The genius of Phillips was that he was able to nurture and shape the essence of his artists. Elvis, then just 21, had come to him as a gospel trained, lounge crooner in the manner of Dean Martin. Phillips encouraged Presley to develop a blue-eyed soul style inspired by the black Memphis clubs which he frequented. With a swirl of his hips he put a pretty white face on black music.

Truth is the four musicians in this musical represented disparate genres and styles. It’s quite a feat to blend them into a uniform sound and evening of music. This is accomplished with varying degrees of success.

The set by Baron E. Pugh is simple to the point of drab. There is a curtain (brick wall) with two windows into the studio centered by the large Sun logo. That lifts to reveal a generic studio and recording booth in what was formerly an auto parts store. It’s a shoestring operation with Phillips on the road trying to get regional dj’s to spin the platters. There was zilch for marketing and distribution.

With 22 tunes it’s a rich evening of music. Each of the artists get their spotlight with the over-the-top Lewis (Billy Rude) overriding and camping up to the consternation of his mates. Like the original Lewis, he is all over, under, and around the piano. This is performed in the manner of Little Richard and later Elton John. For most of the session it’s a matter of keeping the phenomenal Rude on the leash. He is finally let loose with “Great Balls of Fire.” His hammering piano style is rooted in barrel house and boogie woogie with a sexy appeal to teens. He racked up seven spouses the first a 13-year-old cousin.

Carl Perkins, a musician’s musician is well represented by Colin Summers. He had a gold record with “Blue Suede Shoes.” There is bad blood with Phillips who allowed Elvis to perform it on the Ed Sullivan Show. Perkins it seemed never emerged from that shadow. Sparring with Rude, on raucous lead guitar, Summers lays down the hot licks. He solos on “See You Later Alligator” which was a 1956 hit for Bill Haley and the Comets. Among his best-known songs are "Blue Suede Shoes", "Honey Don't", "Matchbox" and "Everybody's Trying to Be My Baby".

The Perkins trio comprises slap style bass by Kroy Presley and the efficient Trey Snyder on drums. At times Presley kneels and strums the large instrument as though it were a guitar. It's a neat trick.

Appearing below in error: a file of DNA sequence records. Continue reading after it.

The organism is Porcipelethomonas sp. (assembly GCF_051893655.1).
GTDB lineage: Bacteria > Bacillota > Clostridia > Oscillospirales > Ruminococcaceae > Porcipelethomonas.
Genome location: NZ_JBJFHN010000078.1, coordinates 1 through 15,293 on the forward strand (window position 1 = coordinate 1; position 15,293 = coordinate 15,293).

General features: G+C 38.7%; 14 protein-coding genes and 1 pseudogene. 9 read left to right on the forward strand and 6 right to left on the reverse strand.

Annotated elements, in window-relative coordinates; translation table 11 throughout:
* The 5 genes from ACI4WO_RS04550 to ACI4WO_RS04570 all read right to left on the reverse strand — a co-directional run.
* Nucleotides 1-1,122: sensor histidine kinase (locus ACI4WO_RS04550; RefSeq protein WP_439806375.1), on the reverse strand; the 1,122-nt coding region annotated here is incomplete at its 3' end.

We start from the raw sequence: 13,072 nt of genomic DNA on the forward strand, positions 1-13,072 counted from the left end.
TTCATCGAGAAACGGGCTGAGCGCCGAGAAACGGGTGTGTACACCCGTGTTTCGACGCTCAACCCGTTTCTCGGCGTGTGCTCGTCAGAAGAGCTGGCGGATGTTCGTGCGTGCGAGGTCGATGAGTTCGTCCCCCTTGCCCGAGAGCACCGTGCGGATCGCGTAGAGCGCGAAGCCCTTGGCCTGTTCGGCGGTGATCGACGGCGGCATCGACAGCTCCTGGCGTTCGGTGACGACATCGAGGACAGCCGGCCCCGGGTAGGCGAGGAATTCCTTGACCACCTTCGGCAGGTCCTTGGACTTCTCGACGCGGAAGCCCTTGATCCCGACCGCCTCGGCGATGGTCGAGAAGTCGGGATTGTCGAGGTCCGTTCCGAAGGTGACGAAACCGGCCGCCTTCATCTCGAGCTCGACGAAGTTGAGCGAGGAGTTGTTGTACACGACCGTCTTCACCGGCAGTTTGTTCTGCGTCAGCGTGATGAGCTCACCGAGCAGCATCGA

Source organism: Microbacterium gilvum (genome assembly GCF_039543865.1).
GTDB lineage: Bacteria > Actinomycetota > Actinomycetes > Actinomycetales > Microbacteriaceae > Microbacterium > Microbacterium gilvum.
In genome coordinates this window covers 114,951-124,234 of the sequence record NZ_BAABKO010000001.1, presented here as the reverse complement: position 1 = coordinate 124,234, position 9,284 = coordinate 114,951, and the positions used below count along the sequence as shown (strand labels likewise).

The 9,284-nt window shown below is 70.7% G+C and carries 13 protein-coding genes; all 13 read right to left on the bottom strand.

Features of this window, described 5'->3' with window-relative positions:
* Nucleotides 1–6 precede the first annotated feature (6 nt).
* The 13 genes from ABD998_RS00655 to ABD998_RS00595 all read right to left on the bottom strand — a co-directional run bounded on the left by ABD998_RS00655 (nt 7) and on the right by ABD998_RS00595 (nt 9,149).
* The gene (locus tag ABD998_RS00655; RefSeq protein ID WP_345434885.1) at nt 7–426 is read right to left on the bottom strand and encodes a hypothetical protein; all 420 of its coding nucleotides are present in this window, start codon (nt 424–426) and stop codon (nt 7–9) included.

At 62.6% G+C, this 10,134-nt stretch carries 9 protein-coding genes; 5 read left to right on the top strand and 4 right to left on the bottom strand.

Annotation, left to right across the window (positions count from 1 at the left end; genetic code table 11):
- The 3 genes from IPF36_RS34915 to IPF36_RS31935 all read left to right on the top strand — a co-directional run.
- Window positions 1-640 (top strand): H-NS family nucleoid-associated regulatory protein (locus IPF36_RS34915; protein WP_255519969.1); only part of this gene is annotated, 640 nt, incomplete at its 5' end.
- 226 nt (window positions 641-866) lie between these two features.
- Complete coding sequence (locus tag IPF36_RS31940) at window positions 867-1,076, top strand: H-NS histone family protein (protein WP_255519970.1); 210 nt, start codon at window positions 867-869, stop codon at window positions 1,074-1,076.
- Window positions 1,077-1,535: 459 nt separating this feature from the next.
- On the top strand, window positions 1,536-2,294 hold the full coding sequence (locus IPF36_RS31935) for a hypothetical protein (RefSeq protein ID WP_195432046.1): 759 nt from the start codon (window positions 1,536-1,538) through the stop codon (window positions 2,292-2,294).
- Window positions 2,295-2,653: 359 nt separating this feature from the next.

For my money, the most authentic of the musicians was Bill Scott Sheets as Johnny Cash. He was a melancholy, tormented, troubled man who conveyed his sorrow and abuses of life on the road through intensely personal music. With poignant restraint on acoustic guitar Sheets cloned Cash magnificently on the anthems “Folsom Prison Blues” and “I Walk the Line.” Cash was among the foremost country performers of his generation.

While it’s true to history that Elvis brought a girlfriend she makes minimal impact on the jam session. As a courtesy Dyanne (Emma Wilcox) is given a couple of solos and backup roles. Her rendering of Peggy Lee’s crisp and snappy “Fever” was way off the mark.

So what to say about Elvis (Allesandro Gian Viviano)? Truth is, not much. There was none of the charisma, flash, snarl and pimple popping sex appeal of the early Elvis. Here politely Presley blends in where he should be the elephant in the room. That signifier was boldly preempted by Rude.

The narrative ends with Cash and Perkins announcing their departures for Columbia Records.

There was a bow. Then the real fun broke loose. The studio disappeared and the musicians blasted through barn burners. With relentless energy the musicians finally got the sedentary, elderly audience up out of their seats. It was flat out fabulous and what Million Dollar Quartet is really all about. It just seems a pity that they saved dry powder for encores.